Some people have argued that the loss of so many men in two world wars in Europe and the US did not cause the male children of families thus made fatherless to become disruptive. But societies were more stable then, and usually other male figures – uncles, grandfathers, brothers – were there to assert themselves as centres of authority.
We live in different days, when society is more fluid, more dynamic and, for all the wealth that we now enjoy, more uncertain. I believe that families are better off with two parents; and though of course many, many single mothers are splendid and responsible parents, as a social construct we cannot do better than the two-parent family.
And this is not just for the good of the children, but for the good of the mother too: the burden of child-rearing is best shared, and not borne on the shoulders of a young woman who drifted into motherhood as a teenager because, for the moment, it seemed an attractive option.
For all the State benefits that a young single mother gets, the penalties are huge, and the price paid is enormous – not least the loss of personal freedom through her twenties, when she might be stranded in a flat, with young children to mind, and no outside support, day in and day out, for year after dreary year.
I wrote my column because of my concern for those who have already been lured into this trap, or are about to be drawn into the career of benefit-dependent single-motherhood. I feel passionately about the predicament that a dysfunctional welfare system is creating, usually for the most vulnerable, unwary and the most helpless in our society. Middle-class girls are seldom so misled.
In my desire to make my point powerfully, I used stupid, offensive language, and I deeply apologise for that. To Irish Times readers who were so offended and appalled at my words, from the bottom of a full and contrite heart, I am very, very sorry.
Irish society has changed hugely in recent decades and at a pace that has been breathtaking. Much of this change is for the good and has been led by The Irish Times. Stigmatising social differences is no longer as acceptable as it once was and rightly so.
We have become less willing to tolerate the passing of casual, cruel judgment on the lives of others, less willing to ignore the pain thoughtless slights and name-calling inflict on the vulnerable. That is social progress.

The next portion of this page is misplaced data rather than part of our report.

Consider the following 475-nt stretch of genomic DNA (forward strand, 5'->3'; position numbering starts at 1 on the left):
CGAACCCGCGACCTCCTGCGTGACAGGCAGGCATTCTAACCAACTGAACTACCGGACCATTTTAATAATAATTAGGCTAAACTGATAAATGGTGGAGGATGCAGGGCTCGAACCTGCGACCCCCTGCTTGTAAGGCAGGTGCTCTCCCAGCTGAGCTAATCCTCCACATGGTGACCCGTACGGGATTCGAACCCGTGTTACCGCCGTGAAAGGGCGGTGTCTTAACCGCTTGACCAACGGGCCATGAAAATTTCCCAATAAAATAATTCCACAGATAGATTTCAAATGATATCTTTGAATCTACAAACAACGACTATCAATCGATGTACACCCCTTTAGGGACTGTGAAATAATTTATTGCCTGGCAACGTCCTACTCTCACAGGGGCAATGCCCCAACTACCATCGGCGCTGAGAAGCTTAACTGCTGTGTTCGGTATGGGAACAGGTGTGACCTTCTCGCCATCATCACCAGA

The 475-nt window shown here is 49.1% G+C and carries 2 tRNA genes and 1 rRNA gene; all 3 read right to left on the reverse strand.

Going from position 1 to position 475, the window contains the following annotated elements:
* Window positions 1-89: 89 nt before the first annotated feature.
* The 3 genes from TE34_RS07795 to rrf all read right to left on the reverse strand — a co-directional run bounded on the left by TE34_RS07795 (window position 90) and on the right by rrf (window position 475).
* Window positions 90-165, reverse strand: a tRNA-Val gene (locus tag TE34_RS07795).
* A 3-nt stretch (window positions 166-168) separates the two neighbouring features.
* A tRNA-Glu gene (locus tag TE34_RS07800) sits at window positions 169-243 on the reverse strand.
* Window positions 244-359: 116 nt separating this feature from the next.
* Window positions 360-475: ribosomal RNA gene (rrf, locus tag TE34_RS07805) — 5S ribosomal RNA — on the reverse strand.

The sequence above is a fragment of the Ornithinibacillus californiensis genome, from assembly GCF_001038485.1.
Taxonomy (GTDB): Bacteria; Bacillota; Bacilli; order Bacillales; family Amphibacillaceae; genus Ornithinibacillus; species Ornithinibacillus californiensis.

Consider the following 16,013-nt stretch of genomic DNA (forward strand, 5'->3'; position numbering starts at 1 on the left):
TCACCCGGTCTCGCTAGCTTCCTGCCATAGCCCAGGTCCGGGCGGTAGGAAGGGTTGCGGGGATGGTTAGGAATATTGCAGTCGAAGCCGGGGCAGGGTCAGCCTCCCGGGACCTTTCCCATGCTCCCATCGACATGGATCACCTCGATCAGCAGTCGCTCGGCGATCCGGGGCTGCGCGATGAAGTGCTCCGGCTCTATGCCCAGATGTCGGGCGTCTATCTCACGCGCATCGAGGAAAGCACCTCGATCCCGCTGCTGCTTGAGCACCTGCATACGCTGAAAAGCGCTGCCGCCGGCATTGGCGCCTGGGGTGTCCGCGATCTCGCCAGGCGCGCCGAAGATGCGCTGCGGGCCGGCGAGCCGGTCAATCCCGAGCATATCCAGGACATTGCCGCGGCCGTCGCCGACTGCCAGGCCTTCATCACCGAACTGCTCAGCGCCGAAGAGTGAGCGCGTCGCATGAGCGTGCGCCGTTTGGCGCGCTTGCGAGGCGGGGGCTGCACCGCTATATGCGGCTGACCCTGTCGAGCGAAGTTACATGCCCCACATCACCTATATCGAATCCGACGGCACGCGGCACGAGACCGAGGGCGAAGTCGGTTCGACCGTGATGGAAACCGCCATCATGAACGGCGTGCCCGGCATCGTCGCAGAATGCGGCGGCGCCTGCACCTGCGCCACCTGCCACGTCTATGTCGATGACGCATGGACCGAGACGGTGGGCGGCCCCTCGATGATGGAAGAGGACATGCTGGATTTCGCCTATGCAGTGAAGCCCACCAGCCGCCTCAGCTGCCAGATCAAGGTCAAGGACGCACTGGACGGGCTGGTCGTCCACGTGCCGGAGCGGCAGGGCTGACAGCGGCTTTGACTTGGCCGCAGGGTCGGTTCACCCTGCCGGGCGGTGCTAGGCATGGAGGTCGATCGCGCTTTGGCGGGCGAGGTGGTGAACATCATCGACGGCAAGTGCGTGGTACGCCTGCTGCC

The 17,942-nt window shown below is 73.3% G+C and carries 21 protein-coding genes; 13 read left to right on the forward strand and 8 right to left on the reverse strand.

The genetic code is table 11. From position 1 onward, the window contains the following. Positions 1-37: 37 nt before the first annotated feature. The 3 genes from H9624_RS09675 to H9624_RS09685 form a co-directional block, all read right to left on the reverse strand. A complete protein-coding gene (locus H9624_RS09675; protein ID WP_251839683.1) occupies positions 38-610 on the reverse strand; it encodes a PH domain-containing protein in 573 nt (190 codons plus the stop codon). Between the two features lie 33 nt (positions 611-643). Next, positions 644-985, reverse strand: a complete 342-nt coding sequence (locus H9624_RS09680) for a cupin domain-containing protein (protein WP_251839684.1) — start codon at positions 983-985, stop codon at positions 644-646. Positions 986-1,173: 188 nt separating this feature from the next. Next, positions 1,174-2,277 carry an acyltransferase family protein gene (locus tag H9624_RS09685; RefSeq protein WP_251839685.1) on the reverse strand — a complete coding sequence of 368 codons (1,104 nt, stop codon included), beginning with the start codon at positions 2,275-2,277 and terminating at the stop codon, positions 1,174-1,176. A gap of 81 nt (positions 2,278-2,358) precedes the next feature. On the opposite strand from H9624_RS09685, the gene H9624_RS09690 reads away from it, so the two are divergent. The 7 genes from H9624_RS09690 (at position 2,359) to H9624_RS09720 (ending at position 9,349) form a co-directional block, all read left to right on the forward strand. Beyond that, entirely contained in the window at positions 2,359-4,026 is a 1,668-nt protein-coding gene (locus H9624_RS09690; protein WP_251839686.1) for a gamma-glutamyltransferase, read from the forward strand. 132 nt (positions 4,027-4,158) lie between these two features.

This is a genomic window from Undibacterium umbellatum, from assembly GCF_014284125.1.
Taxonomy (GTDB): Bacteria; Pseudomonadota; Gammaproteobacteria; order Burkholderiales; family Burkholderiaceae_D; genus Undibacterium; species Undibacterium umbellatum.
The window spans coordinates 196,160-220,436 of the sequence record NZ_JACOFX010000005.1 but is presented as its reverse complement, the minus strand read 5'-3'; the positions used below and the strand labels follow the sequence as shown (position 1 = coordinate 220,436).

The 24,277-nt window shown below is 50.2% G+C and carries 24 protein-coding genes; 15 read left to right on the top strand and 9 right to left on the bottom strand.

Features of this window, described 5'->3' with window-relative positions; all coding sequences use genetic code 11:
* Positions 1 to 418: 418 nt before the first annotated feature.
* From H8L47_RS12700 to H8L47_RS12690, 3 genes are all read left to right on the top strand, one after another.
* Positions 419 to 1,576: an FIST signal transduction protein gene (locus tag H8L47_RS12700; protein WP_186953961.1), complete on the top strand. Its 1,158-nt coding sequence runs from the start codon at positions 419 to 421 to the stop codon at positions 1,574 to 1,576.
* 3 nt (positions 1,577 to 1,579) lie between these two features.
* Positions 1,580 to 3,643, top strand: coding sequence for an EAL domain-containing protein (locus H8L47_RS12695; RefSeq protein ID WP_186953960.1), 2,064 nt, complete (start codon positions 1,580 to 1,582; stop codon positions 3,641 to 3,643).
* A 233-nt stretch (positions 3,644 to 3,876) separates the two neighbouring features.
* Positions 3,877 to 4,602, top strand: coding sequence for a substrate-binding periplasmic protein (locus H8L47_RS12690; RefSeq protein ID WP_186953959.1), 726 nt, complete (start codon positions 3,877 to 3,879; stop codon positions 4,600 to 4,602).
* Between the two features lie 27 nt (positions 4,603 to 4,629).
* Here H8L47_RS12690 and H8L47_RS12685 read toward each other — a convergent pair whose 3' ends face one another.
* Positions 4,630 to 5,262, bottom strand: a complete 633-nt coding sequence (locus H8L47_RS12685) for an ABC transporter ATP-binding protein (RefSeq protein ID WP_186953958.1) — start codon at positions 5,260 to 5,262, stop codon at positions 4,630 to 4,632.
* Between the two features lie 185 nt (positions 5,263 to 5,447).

But with these changes come challenges: Irish society, no less than some others, is being confronted increasingly with the consequences of dramatic social change – changing precepts about the family, about marriage and partnership, about children and their welfare, about rights and responsibilities, collectively and individually.
There are many important issues that merit debate and The Irish Times will, as it has in the past, stimulate, facilitate and report this discussion. There is no doubt that remarks made by Kevin Myers in An Irishman’s Diary last Tuesday have caused great offence and grave hurt to many of our readers. A sample of the complaints is reflected on this page today. Readers are angered and appalled, not just by the nature of the views expressed by Kevin Myers about unmarried mothers and their innocent children but by the manner in which they were expressed.
Kevin Myers returns to the subject today with a rather different message of “unconditional apology”. He accepts that the reaction to what he wrote was not merely driven by political correctness or social conformism. He deliberately used the word “bastard”, he claims, believing that there was no stigma attached to it. In this, he was wrong.
The views he expressed were not, and are not, those of The Irish Times. The Irish Times defines itself in part by providing a platform for divergent views. The opinions of one columnist will differ from another; they may at times conflict with the editorial policy of the newspaper, as in this case. However, it should be pointed out to readers that the whole editorial process tries to avoid undue interference in the opinions of columnists, except on factual and legal grounds. And when it does occur, the newspaper, more than any other, is criticised for censorship.
Journalists in The Irish Times are committed to free speech and the promotion of robust debate even if, at times, odious things are said which are offensive to some readers. There is a fine line between strong views stimulating necessary debate and odious opinions causing hurt and distracting from real issues. Exposing a mindset which could stigmatise innocent children forms part of the debate. The Irish Times regrets the offence caused.